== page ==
Come and give us a call.
FRED TIEMEYER, Proprietor.
Good Morning!
We Are Introducing
American Silk
American Cashmere
American Cotton-Lisle
They have Btood the test. Give
real foot comfort. No scams to rip.
Never become loose or baggy. The
shape is knit in-not pressed in.
GUAR ANTEED for fineness,
s'.Vle, superiority of material and
workmanship. Absolutelg stainless
Will wear 6 months without holes,
or new ones free.
^^^^^^^^^^ Belgium! I
And there was silence again.
Books ? Novels ? Browning or
Tennyson? Shakespeare? Milton?
Even Verba.'en and (leorges
Rodenbach ? Remote, infinitely
distant! What about "Sinister
Street, vol. two"? The author
The Kootenay Central,
the new line affording connection between the Crow's Nest
and the main line of the C.P.R.,
at Golden, which has been under
construction for some time, is
now completed.   The Kootenay
Corner Fourth and Hamilton       •       South Fort George, R. C.
On American Plan. Rates on Application.
Bright and comfortable  rooms and
suites at the Empress.      :      :
mentions the war twice. Danger- Central  is 162 miles in length
ous . . . and  extends   from  a junction
Everything we said, or didn't point  with   the   Crow's   Nest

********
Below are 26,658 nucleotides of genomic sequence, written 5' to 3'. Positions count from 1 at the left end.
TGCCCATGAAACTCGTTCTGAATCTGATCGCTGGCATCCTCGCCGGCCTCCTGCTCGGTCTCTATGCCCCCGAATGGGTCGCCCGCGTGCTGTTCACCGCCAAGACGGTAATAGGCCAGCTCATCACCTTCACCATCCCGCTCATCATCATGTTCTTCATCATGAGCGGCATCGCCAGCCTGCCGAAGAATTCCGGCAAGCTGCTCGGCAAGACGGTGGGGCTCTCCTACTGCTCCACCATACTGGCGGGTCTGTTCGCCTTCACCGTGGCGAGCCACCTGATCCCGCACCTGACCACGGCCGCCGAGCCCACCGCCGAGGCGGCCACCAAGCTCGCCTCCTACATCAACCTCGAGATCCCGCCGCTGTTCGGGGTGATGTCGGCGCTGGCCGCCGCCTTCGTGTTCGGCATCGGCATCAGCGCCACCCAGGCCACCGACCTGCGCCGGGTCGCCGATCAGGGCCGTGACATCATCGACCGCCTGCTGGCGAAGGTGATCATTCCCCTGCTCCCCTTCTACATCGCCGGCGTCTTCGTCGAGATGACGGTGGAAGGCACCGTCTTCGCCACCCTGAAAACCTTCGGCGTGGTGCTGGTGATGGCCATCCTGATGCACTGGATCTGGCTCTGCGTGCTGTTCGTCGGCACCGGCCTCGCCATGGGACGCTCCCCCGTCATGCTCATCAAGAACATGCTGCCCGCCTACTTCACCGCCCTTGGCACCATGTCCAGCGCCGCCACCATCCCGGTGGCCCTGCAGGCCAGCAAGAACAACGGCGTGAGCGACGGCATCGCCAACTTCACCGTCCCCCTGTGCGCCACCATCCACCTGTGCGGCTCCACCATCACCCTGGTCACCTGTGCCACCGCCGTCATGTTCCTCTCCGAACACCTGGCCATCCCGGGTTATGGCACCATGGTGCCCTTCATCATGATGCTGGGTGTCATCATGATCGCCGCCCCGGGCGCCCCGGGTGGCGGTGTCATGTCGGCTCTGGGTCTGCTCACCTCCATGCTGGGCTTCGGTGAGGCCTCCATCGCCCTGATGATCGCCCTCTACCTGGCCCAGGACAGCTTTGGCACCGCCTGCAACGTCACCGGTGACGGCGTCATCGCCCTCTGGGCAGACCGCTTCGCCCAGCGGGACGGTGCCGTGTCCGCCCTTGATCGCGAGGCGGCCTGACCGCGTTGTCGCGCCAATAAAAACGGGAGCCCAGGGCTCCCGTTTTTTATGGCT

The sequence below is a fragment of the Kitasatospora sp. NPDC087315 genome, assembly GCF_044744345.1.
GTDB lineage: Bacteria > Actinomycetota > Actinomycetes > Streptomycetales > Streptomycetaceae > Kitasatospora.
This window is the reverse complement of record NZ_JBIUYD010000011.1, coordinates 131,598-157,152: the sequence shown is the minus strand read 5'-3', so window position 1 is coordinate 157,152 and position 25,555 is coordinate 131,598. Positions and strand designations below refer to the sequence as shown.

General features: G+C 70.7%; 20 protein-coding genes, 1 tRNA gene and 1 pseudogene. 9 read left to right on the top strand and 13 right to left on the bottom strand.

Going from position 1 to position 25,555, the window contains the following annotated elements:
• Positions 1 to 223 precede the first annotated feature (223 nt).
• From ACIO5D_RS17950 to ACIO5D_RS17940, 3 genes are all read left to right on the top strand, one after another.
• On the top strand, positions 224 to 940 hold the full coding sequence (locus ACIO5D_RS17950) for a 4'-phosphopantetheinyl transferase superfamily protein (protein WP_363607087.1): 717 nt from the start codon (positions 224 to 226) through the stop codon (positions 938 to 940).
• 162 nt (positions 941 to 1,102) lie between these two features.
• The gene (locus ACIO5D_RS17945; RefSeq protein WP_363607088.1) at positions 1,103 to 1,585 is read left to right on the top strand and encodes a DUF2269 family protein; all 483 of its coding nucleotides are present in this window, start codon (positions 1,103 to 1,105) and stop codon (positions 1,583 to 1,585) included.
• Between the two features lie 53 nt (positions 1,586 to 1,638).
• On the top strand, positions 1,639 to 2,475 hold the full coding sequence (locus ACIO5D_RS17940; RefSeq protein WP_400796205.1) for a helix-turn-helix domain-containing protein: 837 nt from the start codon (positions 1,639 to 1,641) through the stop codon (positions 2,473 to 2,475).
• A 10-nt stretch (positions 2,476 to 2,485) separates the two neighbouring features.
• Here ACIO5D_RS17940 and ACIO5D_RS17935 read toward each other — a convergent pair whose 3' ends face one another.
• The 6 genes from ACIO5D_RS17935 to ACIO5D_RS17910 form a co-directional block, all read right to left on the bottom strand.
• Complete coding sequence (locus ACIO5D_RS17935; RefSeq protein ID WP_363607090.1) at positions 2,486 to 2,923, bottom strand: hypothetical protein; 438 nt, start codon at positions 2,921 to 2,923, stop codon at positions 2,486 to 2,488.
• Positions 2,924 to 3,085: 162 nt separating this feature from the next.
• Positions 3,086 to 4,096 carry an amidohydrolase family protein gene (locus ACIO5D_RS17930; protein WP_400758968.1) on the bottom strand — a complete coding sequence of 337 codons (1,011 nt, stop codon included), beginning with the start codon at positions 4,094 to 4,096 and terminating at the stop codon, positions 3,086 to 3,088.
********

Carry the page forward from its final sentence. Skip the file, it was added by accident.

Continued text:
say, seemed uneasily to bring us branch of the C.P.R. near Fort
back to it. What indeed was life Steele through the Windermere
at all just now, void of war ?- Valley to Golden,
with war left out ? Nothing I—
| an emptiness.   At last, sick of
silences, the hostess said we
might—and we all talked about
it eagerly till midnight.
to every one sending us $] 00 in currency or postal note, to cover advertising and shipping charges, we will
j ,-...<>,   ,.,,..   e.eiie'ei  ^ee.ei.iei-
lee, backed by a five million dollar
company, either
3 Pairs of oor 75c value
American Silk Hosiery,
or      4 Pain of our 50c. value
American Cashmere Hosiery,
or      4 Pain of our 50c. value
American Cotton-Lisle Hos'y
>r      6 Pain of Children's Hosiery
We human beings thrive on fooling
each other. One reason retired men
die early is that they relinquish the
good old health - giving exercise of
keeping up a bluff.
Give the color, size, and whether
ladies' or Gent's hosiery is desired.
DON'T DELAY - Offer expires
M?". a dealer in your locality is
P. O. Box 244
Church of England
Holy Communion 1st and 3rd
Sundays at 8 a. m.